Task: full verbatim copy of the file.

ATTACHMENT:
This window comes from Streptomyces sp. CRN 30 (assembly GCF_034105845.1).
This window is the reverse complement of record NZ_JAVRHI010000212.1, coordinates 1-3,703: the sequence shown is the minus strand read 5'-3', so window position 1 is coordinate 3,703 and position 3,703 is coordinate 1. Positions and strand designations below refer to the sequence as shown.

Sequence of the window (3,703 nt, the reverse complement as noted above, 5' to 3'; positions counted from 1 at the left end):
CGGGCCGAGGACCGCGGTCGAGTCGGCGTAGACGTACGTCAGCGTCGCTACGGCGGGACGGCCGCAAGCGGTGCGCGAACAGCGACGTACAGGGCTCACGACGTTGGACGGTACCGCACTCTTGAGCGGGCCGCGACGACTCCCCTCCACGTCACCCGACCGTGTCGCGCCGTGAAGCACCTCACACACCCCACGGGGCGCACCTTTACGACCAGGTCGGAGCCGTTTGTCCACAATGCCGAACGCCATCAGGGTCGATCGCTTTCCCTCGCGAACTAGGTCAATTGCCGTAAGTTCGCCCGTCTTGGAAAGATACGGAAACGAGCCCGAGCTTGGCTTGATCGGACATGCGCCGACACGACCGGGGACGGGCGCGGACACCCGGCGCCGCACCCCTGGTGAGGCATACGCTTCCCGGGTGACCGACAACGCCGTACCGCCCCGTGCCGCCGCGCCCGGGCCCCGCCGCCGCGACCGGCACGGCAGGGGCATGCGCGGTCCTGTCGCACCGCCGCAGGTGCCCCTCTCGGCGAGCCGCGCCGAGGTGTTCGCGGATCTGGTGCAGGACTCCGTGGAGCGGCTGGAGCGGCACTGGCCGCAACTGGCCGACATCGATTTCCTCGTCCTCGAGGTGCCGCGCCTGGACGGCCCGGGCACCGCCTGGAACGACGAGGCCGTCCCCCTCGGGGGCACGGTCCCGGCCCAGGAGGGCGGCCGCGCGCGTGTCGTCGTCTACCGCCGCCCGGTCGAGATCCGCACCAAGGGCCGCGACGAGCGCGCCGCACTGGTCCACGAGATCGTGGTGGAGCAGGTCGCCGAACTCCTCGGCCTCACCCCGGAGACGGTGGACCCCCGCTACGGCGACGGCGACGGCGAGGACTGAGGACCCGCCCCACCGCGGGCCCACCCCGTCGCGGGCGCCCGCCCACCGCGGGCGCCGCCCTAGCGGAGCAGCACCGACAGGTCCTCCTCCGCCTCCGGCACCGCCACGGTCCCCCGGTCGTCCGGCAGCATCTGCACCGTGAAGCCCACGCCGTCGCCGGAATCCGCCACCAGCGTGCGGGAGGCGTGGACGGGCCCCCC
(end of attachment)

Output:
This window comes from Streptomyces sp. CRN 30 (assembly GCF_034105845.1).
This window is the reverse complement of record NZ_JAVRHI010000212.1, coordinates 1-3,703: the sequence shown is the minus strand read 5'-3', so window position 1 is coordinate 3,703 and position 3,703 is coordinate 1. Positions and strand designations below refer to the sequence as shown.

Sequence of the window (3,703 nt, the reverse complement as noted above, 5' to 3'; positions counted from 1 at the left end):
CGGGCCGAGGACCGCGGTCGAGTCGGCGTAGACGTACGTCAGCGTCGCTACGGCGGGACGGCCGCAAGCGGTGCGCGAACAGCGACGTACAGGGCTCACGACGTTGGACGGTACCGCACTCTTGAGCGGGCCGCGACGACTCCCCTCCACGTCACCCGACCGTGTCGCGCCGTGAAGCACCTCACACACCCCACGGGGCGCACCTTTACGACCAGGTCGGAGCCGTTTGTCCACAATGCCGAACGCCATCAGGGTCGATCGCTTTCCCTCGCGAACTAGGTCAATTGCCGTAAGTTCGCCCGTCTTGGAAAGATACGGAAACGAGCCCGAGCTTGGCTTGATCGGACATGCGCCGACACGACCGGGGACGGGCGCGGACACCCGGCGCCGCACCCCTGGTGAGGCATACGCTTCCCGGGTGACCGACAACGCCGTACCGCCCCGTGCCGCCGCGCCCGGGCCCCGCCGCCGCGACCGGCACGGCAGGGGCATGCGCGGTCCTGTCGCACCGCCGCAGGTGCCCCTCTCGGCGAGCCGCGCCGAGGTGTTCGCGGATCTGGTGCAGGACTCCGTGGAGCGGCTGGAGCGGCACTGGCCGCAACTGGCCGACATCGATTTCCTCGTCCTCGAGGTGCCGCGCCTGGACGGCCCGGGCACCGCCTGGAACGACGAGGCCGTCCCCCTCGGGGGCACGGTCCCGGCCCAGGAGGGCGGCCGCGCGCGTGTCGTCGTCTACCGCCGCCCGGTCGAGATCCGCACCAAGGGCCGCGACGAGCGCGCCGCACTGGTCCACGAGATCGTGGTGGAGCAGGTCGCCGAACTCCTCGGCCTCACCCCGGAGACGGTGGACCCCCGCTACGGCGACGGCGACGGCGAGGACTGAGGACCCGCCCCACCGCGGGCCCACCCCGTCGCGGGCGCCCGCCCACCGCGGGCGCCGCCCTAGCGGAGCAGCACCGACAGGTCCTCCTCCGCCTCCGGCACCGCCACGGTCCCCCGGTCGTCCGGCAGCATCTGCACCGTGAAGCCCACGCCGTCGCCGGAATCCGCCACCAGCGTGCGGGAGGCGTGGACGGGCCCCCC